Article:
“Most often when a new airplane is developed by either side, it is usually developed around a propulsion package that offers 15% to 20% improvement with respect to efficiency versus what it’s displacing. That’s the way it’s happened over a long period of time. I don’t believe the next generation of engine can deliver that kind of performance.”

Despite any earth-shattering NMA news with the mention of Boeing by Rolls-Royce, it’s exciting to hear that the highly-anticipated UltraFan could be in the running to power the future jet. 

Do you think Boeing’s NMA should have a sole-source powerplant (similar to the 737 MAX and Airbus A220)? Or should multiple engine options be available (similar to the Boeing 777, 787, and Airbus A380)? Let us know your thoughts in the comments.3 Shares:

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Chris Loh

Deputy Editor – An experienced photographer and video producer, Chris is a journalistic natural. Degree educated with a wealth of traveling history, Chris’ insight into routes, networks, and alliances brings a depth of quality to his work that is hard to beat. His strong relationships with Middle Eastern and Canadian airlines make him an asset to the team. Currently based in Vilnius, Lithuania.

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Qatar Airways Akbar Al Baker Webinar with Simple Flying4′ 

Webinar: In Conversation With Qatar Airways’ CEO Akbar Al Baker

Simple Flying is delighted to invite you to participate in the next webinar in our series. This event will take place online on May 26th at 14:00 BST and will feature Akbar Al Baker, CEO of Qatar Airways, in a candid conversation with Joanna Bailey, Managing Editor of Simple Flying.

We’ll talk to Mr Al Baker about Qatar’s resilience to continue flying throughout the pandemic, and what’s in store for the rest of 2021. We’ll discuss fleet plans, past and present, Qatar’s partnership strategies, its continued focus on sustainability, and much more. Join us for an in-depth look into this Middle Eastern powerhouse later this month.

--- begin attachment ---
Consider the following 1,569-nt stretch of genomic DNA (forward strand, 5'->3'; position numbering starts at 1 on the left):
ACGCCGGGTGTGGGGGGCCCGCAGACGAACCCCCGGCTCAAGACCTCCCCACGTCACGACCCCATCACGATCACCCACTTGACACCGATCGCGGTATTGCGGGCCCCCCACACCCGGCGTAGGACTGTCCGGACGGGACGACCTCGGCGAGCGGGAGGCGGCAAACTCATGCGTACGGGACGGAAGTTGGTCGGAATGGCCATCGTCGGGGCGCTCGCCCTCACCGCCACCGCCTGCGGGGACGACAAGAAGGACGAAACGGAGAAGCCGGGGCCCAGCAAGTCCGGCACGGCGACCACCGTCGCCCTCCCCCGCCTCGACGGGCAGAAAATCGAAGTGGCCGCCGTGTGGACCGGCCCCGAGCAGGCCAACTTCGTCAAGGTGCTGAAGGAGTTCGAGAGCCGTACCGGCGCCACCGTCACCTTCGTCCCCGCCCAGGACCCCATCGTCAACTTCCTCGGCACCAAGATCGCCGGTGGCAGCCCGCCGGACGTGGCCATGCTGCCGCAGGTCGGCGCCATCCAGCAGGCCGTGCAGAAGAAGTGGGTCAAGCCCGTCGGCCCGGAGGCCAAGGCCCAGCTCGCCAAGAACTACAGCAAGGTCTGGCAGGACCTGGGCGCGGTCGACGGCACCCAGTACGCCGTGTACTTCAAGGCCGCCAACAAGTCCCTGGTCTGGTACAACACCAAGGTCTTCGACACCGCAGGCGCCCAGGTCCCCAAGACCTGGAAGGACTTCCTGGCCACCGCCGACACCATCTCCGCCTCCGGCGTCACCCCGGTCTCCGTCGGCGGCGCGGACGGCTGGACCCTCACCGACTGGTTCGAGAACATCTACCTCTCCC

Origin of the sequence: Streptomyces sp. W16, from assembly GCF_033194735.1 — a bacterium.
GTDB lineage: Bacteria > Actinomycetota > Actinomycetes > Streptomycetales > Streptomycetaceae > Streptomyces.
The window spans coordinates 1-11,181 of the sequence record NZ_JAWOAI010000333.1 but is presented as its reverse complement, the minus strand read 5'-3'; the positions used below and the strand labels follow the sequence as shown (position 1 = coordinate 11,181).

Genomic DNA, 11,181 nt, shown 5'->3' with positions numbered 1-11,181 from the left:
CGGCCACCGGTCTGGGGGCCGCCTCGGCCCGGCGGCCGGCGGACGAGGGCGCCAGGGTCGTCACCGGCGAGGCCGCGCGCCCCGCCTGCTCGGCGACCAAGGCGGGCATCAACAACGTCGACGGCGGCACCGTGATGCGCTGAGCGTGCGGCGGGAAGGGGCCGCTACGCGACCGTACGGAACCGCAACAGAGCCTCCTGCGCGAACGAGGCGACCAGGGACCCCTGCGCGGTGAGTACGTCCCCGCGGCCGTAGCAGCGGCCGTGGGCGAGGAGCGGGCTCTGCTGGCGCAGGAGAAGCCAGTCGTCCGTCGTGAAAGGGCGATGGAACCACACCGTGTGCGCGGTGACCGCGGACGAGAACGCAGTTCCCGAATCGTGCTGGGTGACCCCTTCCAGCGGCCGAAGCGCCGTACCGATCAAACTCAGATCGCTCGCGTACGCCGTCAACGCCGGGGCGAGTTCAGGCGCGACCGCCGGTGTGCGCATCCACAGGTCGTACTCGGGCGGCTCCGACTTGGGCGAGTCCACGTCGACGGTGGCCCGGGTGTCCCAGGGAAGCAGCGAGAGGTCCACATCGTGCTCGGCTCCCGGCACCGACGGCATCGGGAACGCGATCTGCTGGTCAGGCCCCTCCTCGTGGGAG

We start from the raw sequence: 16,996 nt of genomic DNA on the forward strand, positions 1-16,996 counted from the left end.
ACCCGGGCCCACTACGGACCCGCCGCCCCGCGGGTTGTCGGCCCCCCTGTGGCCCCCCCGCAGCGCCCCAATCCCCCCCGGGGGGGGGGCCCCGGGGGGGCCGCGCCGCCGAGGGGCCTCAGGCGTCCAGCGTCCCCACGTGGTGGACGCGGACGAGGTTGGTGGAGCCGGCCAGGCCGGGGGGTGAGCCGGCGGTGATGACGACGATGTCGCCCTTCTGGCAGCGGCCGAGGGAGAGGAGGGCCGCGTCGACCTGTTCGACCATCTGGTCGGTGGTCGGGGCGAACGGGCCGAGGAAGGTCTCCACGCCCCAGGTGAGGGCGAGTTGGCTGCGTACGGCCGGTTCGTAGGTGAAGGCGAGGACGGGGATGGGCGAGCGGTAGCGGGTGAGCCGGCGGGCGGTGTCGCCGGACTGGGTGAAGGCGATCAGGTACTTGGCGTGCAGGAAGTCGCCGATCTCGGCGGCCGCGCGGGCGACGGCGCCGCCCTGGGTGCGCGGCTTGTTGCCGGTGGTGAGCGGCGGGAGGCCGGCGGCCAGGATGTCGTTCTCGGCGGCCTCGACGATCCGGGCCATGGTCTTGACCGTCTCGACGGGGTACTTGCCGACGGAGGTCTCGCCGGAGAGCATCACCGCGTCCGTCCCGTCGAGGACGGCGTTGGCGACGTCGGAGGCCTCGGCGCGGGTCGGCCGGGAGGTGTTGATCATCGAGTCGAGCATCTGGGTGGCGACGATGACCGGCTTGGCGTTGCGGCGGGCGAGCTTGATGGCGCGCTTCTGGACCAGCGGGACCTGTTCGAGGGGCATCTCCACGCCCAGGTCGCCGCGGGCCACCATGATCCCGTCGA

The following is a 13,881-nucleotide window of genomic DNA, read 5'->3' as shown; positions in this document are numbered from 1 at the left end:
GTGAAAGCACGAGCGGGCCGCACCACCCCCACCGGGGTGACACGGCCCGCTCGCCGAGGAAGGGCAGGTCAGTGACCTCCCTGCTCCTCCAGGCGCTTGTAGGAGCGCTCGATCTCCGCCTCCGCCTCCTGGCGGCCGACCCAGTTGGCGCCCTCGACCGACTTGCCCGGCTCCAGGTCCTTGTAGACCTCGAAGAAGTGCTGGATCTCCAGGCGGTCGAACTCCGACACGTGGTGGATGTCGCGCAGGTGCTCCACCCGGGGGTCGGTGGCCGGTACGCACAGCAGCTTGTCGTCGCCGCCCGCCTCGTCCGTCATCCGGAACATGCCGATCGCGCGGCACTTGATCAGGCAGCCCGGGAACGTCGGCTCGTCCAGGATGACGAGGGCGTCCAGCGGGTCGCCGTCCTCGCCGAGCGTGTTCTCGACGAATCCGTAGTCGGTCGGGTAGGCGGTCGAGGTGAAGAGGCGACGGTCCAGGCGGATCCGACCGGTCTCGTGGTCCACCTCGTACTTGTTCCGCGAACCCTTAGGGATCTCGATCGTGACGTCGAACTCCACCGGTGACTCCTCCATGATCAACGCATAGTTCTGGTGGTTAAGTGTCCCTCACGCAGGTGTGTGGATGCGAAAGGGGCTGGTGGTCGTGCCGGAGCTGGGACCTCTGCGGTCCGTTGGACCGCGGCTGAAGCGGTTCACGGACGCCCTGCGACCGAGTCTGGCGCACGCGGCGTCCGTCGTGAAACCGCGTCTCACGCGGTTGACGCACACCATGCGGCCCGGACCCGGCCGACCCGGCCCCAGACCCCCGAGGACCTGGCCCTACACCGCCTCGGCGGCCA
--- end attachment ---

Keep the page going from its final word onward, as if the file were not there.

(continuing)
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Flying through the pandemic

As the pandemic bit in March last year, the Qatari government suspended all incoming flights.

Despite this, Qatar Airways continued to fly, operating cargo and transit flights, as well as performing vital repatriation missions. By June 2020, it was the largest carrier in the world. It had repatriated more than 1.8 million passengers and transported more than 175,000 tons of medical aid.

 Qatar continued to fly, even through the most difficult moments. Photo: Vincenzo Pace | Simple Flying

Over the next few months, more and more destinations were reinstated to the Qatar Airways network. From the US to Europe, Australia to Africa, Qatar flew with confidence into the face of the pandemic. By September, 650 weekly flights to 90 destinations were back on the map, making Qatar the most well-connected airline in the world.

As the new year rolled around, the longstanding blockade was finally lifted, allowing Qatar Airways to route more directly and to add more connections to its network.

As we look to the future, Qatar Airways continues to be an exciting airline to watch. More than 140 destinations are planned for summer this year, and beyond that, new aircraft, new cabin products, and new partnerships are on the horizon.

We welcome you to join us with an in-depth look into this captivating airline as we welcome His Excellency Akbar Al Baker, Group CEO, to our webinar.

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Joanna Bailey

Managing Editor –  Joanna has worked in publishing for more than a decade and is fast becoming a go-to source for commercial aviation analysis. Providing commentary for outlets including the BBC, CNBC, Reuters Thomson and others, she works closely with IATA, AviaDev and various airlines and suppliers to get the inside track on the global marketplace.